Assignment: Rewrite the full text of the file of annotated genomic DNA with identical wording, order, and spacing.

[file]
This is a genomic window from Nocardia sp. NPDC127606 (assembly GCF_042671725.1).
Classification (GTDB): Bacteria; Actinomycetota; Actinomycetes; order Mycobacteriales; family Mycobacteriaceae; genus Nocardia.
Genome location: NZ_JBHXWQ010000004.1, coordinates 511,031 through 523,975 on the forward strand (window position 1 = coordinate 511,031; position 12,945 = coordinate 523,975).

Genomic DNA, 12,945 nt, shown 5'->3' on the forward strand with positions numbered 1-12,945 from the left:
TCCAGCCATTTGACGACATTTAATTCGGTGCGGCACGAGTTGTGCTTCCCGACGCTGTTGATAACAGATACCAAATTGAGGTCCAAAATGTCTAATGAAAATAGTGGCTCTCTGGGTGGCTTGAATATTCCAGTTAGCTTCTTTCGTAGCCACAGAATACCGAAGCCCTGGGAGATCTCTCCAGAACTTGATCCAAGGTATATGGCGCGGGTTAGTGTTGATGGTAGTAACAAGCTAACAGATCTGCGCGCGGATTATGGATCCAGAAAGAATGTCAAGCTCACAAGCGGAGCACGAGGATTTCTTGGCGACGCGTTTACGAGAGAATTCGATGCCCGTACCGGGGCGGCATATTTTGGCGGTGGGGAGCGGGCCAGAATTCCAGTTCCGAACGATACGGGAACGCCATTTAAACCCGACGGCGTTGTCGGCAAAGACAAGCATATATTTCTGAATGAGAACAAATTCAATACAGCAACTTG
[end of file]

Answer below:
This is a genomic window from Nocardia sp. NPDC127606 (assembly GCF_042671725.1).
Classification (GTDB): Bacteria; Actinomycetota; Actinomycetes; order Mycobacteriales; family Mycobacteriaceae; genus Nocardia.
Genome location: NZ_JBHXWQ010000004.1, coordinates 511,031 through 523,975 on the forward strand (window position 1 = coordinate 511,031; position 12,945 = coordinate 523,975).

Genomic DNA, 12,945 nt, shown 5'->3' on the forward strand with positions numbered 1-12,945 from the left:
TCCAGCCATTTGACGACATTTAATTCGGTGCGGCACGAGTTGTGCTTCCCGACGCTGTTGATAACAGATACCAAATTGAGGTCCAAAATGTCTAATGAAAATAGTGGCTCTCTGGGTGGCTTGAATATTCCAGTTAGCTTCTTTCGTAGCCACAGAATACCGAAGCCCTGGGAGATCTCTCCAGAACTTGATCCAAGGTATATGGCGCGGGTTAGTGTTGATGGTAGTAACAAGCTAACAGATCTGCGCGCGGATTATGGATCCAGAAAGAATGTCAAGCTCACAAGCGGAGCACGAGGATTTCTTGGCGACGCGTTTACGAGAGAATTCGATGCCCGTACCGGGGCGGCATATTTTGGCGGTGGGGAGCGGGCCAGAATTCCAGTTCCGAACGATACGGGAACGCCATTTAAACCCGACGGCGTTGTCGGCAAAGACAAGCATATATTTCTGAATGAGAACAAATTCAATACAGCAACTTG